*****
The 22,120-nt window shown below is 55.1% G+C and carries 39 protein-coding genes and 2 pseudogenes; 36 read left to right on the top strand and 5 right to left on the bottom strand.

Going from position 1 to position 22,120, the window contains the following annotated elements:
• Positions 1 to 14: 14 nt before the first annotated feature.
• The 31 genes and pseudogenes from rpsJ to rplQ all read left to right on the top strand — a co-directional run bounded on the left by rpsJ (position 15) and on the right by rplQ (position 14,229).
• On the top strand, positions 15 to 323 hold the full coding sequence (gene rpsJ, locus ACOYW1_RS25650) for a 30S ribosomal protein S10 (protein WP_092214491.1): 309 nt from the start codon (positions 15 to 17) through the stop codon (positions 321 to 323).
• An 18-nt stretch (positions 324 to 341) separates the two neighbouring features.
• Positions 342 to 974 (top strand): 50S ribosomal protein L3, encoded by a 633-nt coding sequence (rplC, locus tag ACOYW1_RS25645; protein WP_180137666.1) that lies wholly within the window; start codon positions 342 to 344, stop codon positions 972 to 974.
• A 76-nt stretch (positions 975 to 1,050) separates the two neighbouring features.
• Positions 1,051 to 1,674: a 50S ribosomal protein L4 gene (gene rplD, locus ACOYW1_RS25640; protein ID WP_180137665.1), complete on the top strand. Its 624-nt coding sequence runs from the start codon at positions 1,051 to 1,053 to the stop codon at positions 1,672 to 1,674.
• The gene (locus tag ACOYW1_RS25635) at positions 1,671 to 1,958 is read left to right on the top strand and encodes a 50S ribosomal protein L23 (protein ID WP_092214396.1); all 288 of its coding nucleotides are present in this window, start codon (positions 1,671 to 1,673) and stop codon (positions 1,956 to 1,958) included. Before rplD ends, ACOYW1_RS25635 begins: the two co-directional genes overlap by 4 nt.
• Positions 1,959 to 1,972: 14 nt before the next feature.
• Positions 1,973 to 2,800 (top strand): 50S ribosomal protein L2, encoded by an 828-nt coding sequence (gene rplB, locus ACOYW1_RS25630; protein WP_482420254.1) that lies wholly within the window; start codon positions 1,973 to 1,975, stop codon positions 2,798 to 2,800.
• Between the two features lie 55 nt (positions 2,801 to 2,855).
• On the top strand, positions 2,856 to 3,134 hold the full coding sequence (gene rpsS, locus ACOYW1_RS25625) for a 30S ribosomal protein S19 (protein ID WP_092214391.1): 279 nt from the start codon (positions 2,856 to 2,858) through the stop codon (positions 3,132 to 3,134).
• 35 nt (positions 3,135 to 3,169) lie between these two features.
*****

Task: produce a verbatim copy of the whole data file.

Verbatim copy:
The 22,120-nt window shown below is 55.1% G+C and carries 39 protein-coding genes and 2 pseudogenes; 36 read left to right on the top strand and 5 right to left on the bottom strand.

Going from position 1 to position 22,120, the window contains the following annotated elements:
• Positions 1 to 14: 14 nt before the first annotated feature.
• The 31 genes and pseudogenes from rpsJ to rplQ all read left to right on the top strand — a co-directional run bounded on the left by rpsJ (position 15) and on the right by rplQ (position 14,229).
• On the top strand, positions 15 to 323 hold the full coding sequence (gene rpsJ, locus ACOYW1_RS25650) for a 30S ribosomal protein S10 (protein WP_092214491.1): 309 nt from the start codon (positions 15 to 17) through the stop codon (positions 321 to 323).
• An 18-nt stretch (positions 324 to 341) separates the two neighbouring features.
• Positions 342 to 974 (top strand): 50S ribosomal protein L3, encoded by a 633-nt coding sequence (rplC, locus tag ACOYW1_RS25645; protein WP_180137666.1) that lies wholly within the window; start codon positions 342 to 344, stop codon positions 972 to 974.
• A 76-nt stretch (positions 975 to 1,050) separates the two neighbouring features.
• Positions 1,051 to 1,674: a 50S ribosomal protein L4 gene (gene rplD, locus ACOYW1_RS25640; protein ID WP_180137665.1), complete on the top strand. Its 624-nt coding sequence runs from the start codon at positions 1,051 to 1,053 to the stop codon at positions 1,672 to 1,674.
• The gene (locus tag ACOYW1_RS25635) at positions 1,671 to 1,958 is read left to right on the top strand and encodes a 50S ribosomal protein L23 (protein ID WP_092214396.1); all 288 of its coding nucleotides are present in this window, start codon (positions 1,671 to 1,673) and stop codon (positions 1,956 to 1,958) included. Before rplD ends, ACOYW1_RS25635 begins: the two co-directional genes overlap by 4 nt.
• Positions 1,959 to 1,972: 14 nt before the next feature.
• Positions 1,973 to 2,800 (top strand): 50S ribosomal protein L2, encoded by an 828-nt coding sequence (gene rplB, locus ACOYW1_RS25630; protein WP_482420254.1) that lies wholly within the window; start codon positions 1,973 to 1,975, stop codon positions 2,798 to 2,800.
• Between the two features lie 55 nt (positions 2,801 to 2,855).
• On the top strand, positions 2,856 to 3,134 hold the full coding sequence (gene rpsS, locus ACOYW1_RS25625) for a 30S ribosomal protein S19 (protein ID WP_092214391.1): 279 nt from the start codon (positions 2,856 to 2,858) through the stop codon (positions 3,132 to 3,134).
• 35 nt (positions 3,135 to 3,169) lie between these two features.